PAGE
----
All the Bright Places

All the Bright Places

by

Jennifer Niven

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All the Bright Places: 56. Violet: Remaining Wanderings 1 and 2 Summary & Analysis

Summary
Analysis
Violet drives down to the Kentucky border to visit the “shoe trees.” She pulls over when she gets to an intersection on a dirt road, surrounded by trees covered in shoes. Violet has a pair of green Chuck Taylors and a pair of Eleanor’s yellow Keds. She writes “Ultraviolet Remarkey-able” on her shoes and hangs them next to the Keds.
Violet doesn’t treat these “remaining wanderings” as opportunities to mourn Finch exclusively. Rather, by bringing Eleanor’s shoes to hang on the tree, she’s able to say goodbye to both Finch and Eleanor.
Themes
Grief, Trauma, Purpose, and Survivorship Theme Icon
Violet sits, waiting for whatever Finch wanted her to see. She looks up and sees Finch’s sneakers high up in the tree—Finch was here. Violet reaches for her phone, but it’s in the car. She runs back to it and scrolls through her texts from Finch. His first text, a week after he left, was, “I am on the highest branch.” She reads through his other texts and then heads for the second marked destination on the map.
Now that Violet has started to follow Finch’s final directions, his last few cryptic text messages start to make more sense. This makes it clear that Finch wasn’t just spouting nonsense as he texted Violet—he was creating these experiences for her. It also seems like he suspected she’d use the opportunity to honor Eleanor as well.
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Language, Meaning, and Control Theme Icon
Grief, Trauma, Purpose, and Survivorship Theme Icon
Violet pulls in at the site of the world’s biggest ball of paint. She hopes nobody has been here since Finch, and that she’ll still be able to read whatever Finch wrote. Mike Carmichael answers the door and leads Violet to the barn where the ball of paint lives, telling Violet how he got started (he painted thousands of coats of paint on a baseball starting in the 1970s). He leads her into a huge room with a massive ball in the middle. Mike says that he tries to paint the ball every day. Violet asks if he might remember Finch and if Finch wrote something on the ball. Mike remembers Finch and shows Violet the violet paint he used. The ball is yellow now; Violet is too late.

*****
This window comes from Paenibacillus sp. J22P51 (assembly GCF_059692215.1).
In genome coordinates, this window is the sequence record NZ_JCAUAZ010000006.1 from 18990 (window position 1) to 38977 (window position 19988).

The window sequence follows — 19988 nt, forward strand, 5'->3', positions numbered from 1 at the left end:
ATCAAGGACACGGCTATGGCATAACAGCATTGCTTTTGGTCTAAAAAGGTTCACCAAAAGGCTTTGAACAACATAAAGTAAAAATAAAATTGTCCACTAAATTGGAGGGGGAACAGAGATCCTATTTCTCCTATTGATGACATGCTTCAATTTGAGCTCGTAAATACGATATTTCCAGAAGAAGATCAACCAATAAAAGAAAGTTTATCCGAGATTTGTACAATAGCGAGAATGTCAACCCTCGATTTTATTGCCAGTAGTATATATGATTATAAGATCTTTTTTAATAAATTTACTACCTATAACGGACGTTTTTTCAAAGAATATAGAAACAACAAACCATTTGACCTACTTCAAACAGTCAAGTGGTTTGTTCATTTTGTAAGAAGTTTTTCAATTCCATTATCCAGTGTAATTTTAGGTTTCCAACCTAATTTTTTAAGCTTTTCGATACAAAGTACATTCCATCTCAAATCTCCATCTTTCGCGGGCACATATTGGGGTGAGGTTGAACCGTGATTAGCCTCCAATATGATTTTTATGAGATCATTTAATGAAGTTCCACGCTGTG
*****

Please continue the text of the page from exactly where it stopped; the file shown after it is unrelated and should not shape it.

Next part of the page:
The fact that Finch used violet paint again suggests that he created this final string of places to help Violet heal and to honor her. However, the fact that Violet can’t read whatever Finch wrote is nevertheless disconcerting for her. But this mirrors the way that Violet is unable to understand so many things about Finch’s death, including why he killed himself in the first place. She again has to confront the fact that his manner of death robs her of the ability to make sense of the situation.
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Language, Meaning, and Control Theme Icon
Grief, Trauma, Purpose, and Survivorship Theme Icon
Mike explains that he asks people to paint over whatever they write so they leave the next person a clean slate. Violet agrees to paint a layer and asks for sky-blue paint. She feels like she’s losing Finch again as Mike locates paint the exact color of Finch’s eyes. Painting the ball is soothing, and when Violet is done, Mike hands her a guest book to sign. Violet flips back a page and finds Finch’s entry. Next to his name, he wrote the first line of Oh, the Places You’ll Go!. Violet signs her name and writes the book’s second line. Violet feels a bit better knowing that whatever Finch wrote on the ball will be there forever underneath the layers of paint.
Discovering that Finch wrote the first line of Oh, the Places You’ll Go! in the guestbook reminds Violet to take Finch’s advice to heart: life might be hard, but it is worth living. This book was important to them—and by reading, singing, and dancing to it together, Violet was able to come to the conclusion that she should keep going.
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Grief, Trauma, Purpose, and Survivorship Theme Icon
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When Violet gets home, she finds her parents in the living room. She tells them that she needs for them to talk about Eleanor; she misses Eleanor, and she’s sorry they took the A Street Bridge to begin with. She keeps going, saying that she wants to remember Finch and Eleanor—even though she can’t bring them back, and even though Finch’s death might’ve been her fault. If she keeps thinking about them, they won’t be completely gone. Violet’s mom, in tears, pulls Violet into a hug and tells Violet it wasn’t her fault. Violet’s dad cries too, and the three huddle together, sobbing.
By telling her parents all of her fears, Violet shows them how much she trusts them. While she hasn’t felt able to say things like this for much of the novel, she now realizes that voicing these fears and connecting with her parents is one of the most effective ways to remember both Finch and Eleanor. The fact that Violet’s parents comfort her after she’s done shows that going forward, Violet can rely on them—whereas Finch couldn’t rely on his parents.
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